Frontline World

Hong Kong - Chasing the Virus, June 2003

Related Features THE STORY
Synopsis of "Chasing the Virus"

Tracing Disease Outbreaks

On the Trail of a Killer

Scientists spell out their approach to SARS

International Health Organizations, Search for a Quick Cure, Economic Fallout




Interview With Renata Simone: On the Trail of a Killer
In late April 2003, FRONTLINE/World reporter/producer Renata Simone crossed paths in New York with noted HIV/AIDS researcher David Ho. He'd just returned from Taiwan and was planning a trip to Hong Kong to conduct research on SARS. He invited Simone along. Simone tells Web editor Douglas Foster, in an interview conducted just as she came out of a 10-day quarantine (she'd contracted a simple cold, not SARS, as it turned out), that the invitation just seemed too good an opportunity to pass up.

Reporter/producer Renata Simone, Hong Kong harbor

Reporter/producer Renata Simone, Hong Kong harbor.
How had you gotten to know David Ho?

I've been following AIDS since 1985, and he's one of the leading researchers. I'm doing a six-part television history of the epidemic that starts back in Africa and continues right up to the present. My choice for the science advisor was David Ho, because he's so brilliant and he's accessible too. He'd invited me to a meeting in New York about AIDS in China.

It was at that meeting that he came up to me and said, "I have to tell you something. Let's talk." He took me over to the side and said, "You won't believe where I was yesterday -- Taiwan." The Taiwanese called on him because they were desperate for advice about SARS. He said there's a real detective story there, and he started to tell me about the spread of the virus. He said that he was going back the following week to test an idea for a treatment. I said right away, without even thinking, "Can we follow you?"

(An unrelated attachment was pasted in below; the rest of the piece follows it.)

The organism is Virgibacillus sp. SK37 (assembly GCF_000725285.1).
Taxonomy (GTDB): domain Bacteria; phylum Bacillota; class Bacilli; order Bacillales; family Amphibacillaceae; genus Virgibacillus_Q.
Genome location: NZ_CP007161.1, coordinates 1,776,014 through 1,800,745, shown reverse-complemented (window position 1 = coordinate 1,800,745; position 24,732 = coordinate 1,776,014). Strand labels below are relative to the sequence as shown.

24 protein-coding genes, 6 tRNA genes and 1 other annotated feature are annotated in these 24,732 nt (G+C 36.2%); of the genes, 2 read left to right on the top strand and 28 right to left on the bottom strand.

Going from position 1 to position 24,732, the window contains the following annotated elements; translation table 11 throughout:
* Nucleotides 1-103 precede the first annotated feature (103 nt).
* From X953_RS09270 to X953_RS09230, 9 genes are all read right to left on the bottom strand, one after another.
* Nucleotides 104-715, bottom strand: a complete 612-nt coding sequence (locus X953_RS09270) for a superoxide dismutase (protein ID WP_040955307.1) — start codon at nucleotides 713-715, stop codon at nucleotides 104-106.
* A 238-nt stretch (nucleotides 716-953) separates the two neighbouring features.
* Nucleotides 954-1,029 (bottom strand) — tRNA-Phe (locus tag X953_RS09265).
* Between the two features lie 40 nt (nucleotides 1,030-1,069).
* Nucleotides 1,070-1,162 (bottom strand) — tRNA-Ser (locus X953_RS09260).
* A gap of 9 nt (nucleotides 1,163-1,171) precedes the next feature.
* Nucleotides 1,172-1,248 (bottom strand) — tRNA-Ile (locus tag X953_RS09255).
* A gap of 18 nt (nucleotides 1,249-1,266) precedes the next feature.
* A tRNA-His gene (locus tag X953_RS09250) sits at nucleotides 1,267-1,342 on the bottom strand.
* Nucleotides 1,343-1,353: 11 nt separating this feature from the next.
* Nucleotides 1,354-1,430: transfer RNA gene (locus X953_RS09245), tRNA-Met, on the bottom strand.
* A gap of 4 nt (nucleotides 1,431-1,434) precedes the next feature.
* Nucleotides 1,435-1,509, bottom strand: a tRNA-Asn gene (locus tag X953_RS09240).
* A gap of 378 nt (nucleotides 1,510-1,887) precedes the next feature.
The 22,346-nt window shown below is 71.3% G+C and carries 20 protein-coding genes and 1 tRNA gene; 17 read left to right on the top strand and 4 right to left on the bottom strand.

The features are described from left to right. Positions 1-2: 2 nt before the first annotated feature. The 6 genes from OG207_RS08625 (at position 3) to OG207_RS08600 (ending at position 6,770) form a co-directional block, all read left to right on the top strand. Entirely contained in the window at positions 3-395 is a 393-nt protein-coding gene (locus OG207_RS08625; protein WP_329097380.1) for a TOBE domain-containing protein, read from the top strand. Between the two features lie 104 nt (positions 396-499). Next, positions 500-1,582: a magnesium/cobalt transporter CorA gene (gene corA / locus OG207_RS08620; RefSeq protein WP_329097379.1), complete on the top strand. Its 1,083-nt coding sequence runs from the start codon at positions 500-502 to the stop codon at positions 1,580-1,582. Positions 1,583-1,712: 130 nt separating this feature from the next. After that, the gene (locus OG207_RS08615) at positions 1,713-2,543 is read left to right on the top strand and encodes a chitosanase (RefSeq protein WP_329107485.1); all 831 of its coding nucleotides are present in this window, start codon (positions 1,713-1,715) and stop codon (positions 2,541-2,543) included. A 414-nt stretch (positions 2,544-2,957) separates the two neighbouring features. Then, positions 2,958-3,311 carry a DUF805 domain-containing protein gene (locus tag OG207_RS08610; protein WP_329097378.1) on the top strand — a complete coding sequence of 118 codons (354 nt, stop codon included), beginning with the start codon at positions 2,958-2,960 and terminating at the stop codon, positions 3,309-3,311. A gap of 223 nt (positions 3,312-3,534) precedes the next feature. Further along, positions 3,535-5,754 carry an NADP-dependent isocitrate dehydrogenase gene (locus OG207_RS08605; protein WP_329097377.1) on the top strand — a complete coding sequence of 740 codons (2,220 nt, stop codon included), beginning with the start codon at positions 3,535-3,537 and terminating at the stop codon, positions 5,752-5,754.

Who would have thought that a background in AIDS research would be the right preparation for attacking the SARS problem?

Exactly. The minute the virus was sequenced, and they realized what kind of virus SARS was, the researchers realized that it was similar enough to HIV -- in the surface proteins, in the way it attaches to its target cells -- that they might be able to use a similar strategy to fight it. So a light bulb went off as soon as the Canadians were able to generate the whole genetic sequence.

Tsang Kam On, resident of the Amoy Gardens apartment complex

Simone with Tsang Kam On (r.), resident of the Amoy Gardens apartment complex.
When did it dawn on you that you might be putting yourself at risk to do the story?

In the beginning, I thought, "Gee, I've reported on health issues, I've been in hospitals, I've been around microbes, how hard can it be?" Then when the lawyer for WGBH came down and started talking to me about liability and long-term disability insurance, that was when the facts of SARS hit me emotionally. SARS has long-term consequences -- it's not pneumonia, it's a very serious illness. That's when I felt frightened. Actually the editorial team sat around with the lawyer in the office and discouraged me from going. So we decided that we wouldn't do the piece and we went home.

The decision not to go was based on the risk?